chickenlittle53 t1_j72ouki wrote

They plan emergency responses all the time. Entire jobs are literally designed specifically for it. No one should be doing dangerous shit without planning on what to do during emergencies. There is a huge market surrounded around emergencies for a reason with devices specifically for for a reason. Smart/prudent people do plan for emergencies.


compguy96 t1_j6vt8ep wrote

"Samsung's S23s" is like saying "Apple's 14s". Apple's phone series is called iPhone, Samsung's phone series is called Galaxy.


Projeffboy t1_j6w6huf wrote

You mean saying samsung 23 is like saying apple 14. It’s good enough to say S23 in a tech context


compguy96 t1_j6weif9 wrote

Just because the Galaxy models have a letter, doesn't mean it's good enough. Some iPhone models have letters too. No one says "Apple 14 Pro" so you shouldn't say "Samsung S23 Ultra"


Projeffboy t1_j6wflc2 wrote

But a lot of ppl just refer to it as s23. Mkbhd literally calls it that without galaxy in his latest video


siberianxanadu t1_j72b5rc wrote

I’ve referred to my phone as a “13 pro max” plenty of times.

“What kind of phone do you have?” “A 13 pro max.” “Oh cool I have an S22.”


needlesfox OP t1_j6vtso5 wrote

Yeah, that's fair. Serves me right for trying to come up with a new headline.


Hiddieman t1_j6xas35 wrote

The recognition of the galaxy name is not as big as apples iPhone though, and if it just said the 23s I’d have to take a few seconds to make sure I have the right phone and company in mind. For the general verge reader the title makes perfect sense.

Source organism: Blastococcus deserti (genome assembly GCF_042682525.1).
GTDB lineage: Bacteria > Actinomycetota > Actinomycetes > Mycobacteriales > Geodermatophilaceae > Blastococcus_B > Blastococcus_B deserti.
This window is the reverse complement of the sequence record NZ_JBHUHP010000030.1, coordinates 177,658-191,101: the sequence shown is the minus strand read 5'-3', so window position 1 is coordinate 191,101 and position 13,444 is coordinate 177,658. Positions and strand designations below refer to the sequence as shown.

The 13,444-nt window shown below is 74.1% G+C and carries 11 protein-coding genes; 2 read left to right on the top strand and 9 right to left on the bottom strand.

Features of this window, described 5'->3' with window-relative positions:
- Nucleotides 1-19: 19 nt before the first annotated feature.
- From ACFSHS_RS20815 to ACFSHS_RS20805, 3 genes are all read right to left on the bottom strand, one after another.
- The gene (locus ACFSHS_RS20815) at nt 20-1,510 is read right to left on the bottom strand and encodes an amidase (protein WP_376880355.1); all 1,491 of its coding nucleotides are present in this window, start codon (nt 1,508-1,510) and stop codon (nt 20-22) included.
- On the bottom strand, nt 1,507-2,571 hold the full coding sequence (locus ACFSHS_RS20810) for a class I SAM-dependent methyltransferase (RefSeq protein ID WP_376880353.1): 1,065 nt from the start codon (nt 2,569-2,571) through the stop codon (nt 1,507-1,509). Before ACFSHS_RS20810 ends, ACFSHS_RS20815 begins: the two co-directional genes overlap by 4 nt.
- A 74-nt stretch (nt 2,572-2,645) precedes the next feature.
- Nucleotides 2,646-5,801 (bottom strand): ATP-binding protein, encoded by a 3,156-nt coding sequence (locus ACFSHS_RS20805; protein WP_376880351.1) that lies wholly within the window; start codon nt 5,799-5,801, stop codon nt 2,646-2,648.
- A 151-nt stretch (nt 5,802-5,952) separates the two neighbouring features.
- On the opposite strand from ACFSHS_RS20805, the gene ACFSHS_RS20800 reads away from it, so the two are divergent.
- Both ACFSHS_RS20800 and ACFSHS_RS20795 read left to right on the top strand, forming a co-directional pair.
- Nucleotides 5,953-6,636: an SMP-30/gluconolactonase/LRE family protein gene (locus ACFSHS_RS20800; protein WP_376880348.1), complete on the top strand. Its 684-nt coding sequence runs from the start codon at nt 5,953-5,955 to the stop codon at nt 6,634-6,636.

OGBEES t1_j6xh4ta wrote

Buys apple because of the satellite phone, no one Bats an eye. Buy an earthquake emergency box and throw it in your closet just in case, and the you're a right wing prepper extremist.


JeffFromSchool t1_j782yqn wrote

>Buy an earthquake emergency box and throw it in your closet just in case, and the you're a right wing prepper extremist.

Who thinks this?


redditor012499 t1_j6yvbll wrote

I don’t think that’s crazy. Having some preparedness is logical imo. I try to always carry a first aid box atleast. Edit: on my car. Don’t carry it in person.


Beehous t1_j6xhavq wrote

After how many times Apple didn't have an answer for samsung features (outside of rolling those same features out 2 years later and saying it was 'innovation').


[deleted] t1_j6vtoxc wrote



redditor012499 t1_j6yvqv3 wrote